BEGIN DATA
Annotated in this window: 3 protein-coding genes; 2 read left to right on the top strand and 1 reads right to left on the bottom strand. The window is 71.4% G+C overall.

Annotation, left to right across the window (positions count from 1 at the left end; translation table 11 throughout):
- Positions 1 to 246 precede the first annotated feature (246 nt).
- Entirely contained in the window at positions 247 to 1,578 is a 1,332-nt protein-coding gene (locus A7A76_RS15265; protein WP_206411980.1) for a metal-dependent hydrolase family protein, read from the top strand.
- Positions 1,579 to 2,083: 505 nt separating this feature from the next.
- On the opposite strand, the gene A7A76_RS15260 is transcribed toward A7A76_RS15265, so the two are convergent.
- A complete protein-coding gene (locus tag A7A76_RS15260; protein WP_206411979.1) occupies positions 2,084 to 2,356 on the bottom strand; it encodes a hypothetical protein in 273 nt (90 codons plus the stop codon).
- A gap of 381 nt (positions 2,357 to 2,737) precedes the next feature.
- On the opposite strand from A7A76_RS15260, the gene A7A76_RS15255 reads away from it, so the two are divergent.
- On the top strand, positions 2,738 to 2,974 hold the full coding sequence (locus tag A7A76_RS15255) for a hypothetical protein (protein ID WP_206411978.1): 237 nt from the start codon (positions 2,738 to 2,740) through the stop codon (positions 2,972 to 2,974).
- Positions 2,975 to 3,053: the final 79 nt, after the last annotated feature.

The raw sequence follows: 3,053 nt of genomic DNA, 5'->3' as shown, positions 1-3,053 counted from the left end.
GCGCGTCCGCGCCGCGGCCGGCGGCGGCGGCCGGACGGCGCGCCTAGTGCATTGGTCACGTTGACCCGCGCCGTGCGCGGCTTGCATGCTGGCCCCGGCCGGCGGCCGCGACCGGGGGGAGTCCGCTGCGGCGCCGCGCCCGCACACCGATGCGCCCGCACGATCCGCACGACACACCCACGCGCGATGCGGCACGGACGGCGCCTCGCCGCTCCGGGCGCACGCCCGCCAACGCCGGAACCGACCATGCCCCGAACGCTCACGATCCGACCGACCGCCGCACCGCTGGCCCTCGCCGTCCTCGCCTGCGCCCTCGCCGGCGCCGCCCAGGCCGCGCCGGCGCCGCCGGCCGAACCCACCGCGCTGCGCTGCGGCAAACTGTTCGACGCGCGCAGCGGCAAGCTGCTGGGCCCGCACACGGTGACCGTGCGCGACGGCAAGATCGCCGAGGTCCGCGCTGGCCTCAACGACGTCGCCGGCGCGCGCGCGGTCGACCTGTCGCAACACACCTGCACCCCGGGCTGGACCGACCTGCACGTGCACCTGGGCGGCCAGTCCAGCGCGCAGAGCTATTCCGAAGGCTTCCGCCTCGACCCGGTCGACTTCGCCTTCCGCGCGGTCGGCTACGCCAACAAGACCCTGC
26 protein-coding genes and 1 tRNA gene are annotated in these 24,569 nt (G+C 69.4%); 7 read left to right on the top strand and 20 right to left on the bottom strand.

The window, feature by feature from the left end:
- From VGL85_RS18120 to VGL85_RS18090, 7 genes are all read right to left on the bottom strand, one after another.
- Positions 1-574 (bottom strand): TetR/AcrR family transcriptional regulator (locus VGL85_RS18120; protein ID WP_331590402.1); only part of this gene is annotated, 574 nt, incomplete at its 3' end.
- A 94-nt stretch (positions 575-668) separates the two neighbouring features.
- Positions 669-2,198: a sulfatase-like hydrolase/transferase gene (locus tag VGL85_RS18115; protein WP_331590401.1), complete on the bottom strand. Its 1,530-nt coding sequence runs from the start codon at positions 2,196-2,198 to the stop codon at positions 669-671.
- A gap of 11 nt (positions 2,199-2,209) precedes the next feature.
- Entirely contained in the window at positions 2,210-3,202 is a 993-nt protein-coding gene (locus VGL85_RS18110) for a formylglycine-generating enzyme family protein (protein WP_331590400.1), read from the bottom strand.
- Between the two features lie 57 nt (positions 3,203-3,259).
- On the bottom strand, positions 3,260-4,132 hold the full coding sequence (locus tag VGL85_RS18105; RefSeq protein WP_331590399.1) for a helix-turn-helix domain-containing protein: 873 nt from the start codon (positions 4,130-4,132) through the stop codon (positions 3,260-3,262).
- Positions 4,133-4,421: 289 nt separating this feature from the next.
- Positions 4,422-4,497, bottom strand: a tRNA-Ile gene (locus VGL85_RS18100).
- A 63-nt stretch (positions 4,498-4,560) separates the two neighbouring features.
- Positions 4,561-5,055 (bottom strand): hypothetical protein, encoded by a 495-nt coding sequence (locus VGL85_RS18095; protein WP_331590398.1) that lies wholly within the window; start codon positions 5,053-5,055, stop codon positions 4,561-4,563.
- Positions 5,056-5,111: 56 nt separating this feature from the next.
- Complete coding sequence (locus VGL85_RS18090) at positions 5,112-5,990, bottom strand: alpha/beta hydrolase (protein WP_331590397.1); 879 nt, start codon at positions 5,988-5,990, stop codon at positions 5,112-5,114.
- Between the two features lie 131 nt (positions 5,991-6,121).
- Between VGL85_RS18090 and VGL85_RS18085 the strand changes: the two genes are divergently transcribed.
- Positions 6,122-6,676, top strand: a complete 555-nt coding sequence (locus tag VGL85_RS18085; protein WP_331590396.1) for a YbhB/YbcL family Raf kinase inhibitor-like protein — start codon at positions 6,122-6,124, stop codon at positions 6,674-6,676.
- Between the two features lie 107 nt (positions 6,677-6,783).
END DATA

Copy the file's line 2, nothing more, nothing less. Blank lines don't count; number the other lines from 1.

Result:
Annotation, left to right across the window (positions count from 1 at the left end; translation table 11 throughout):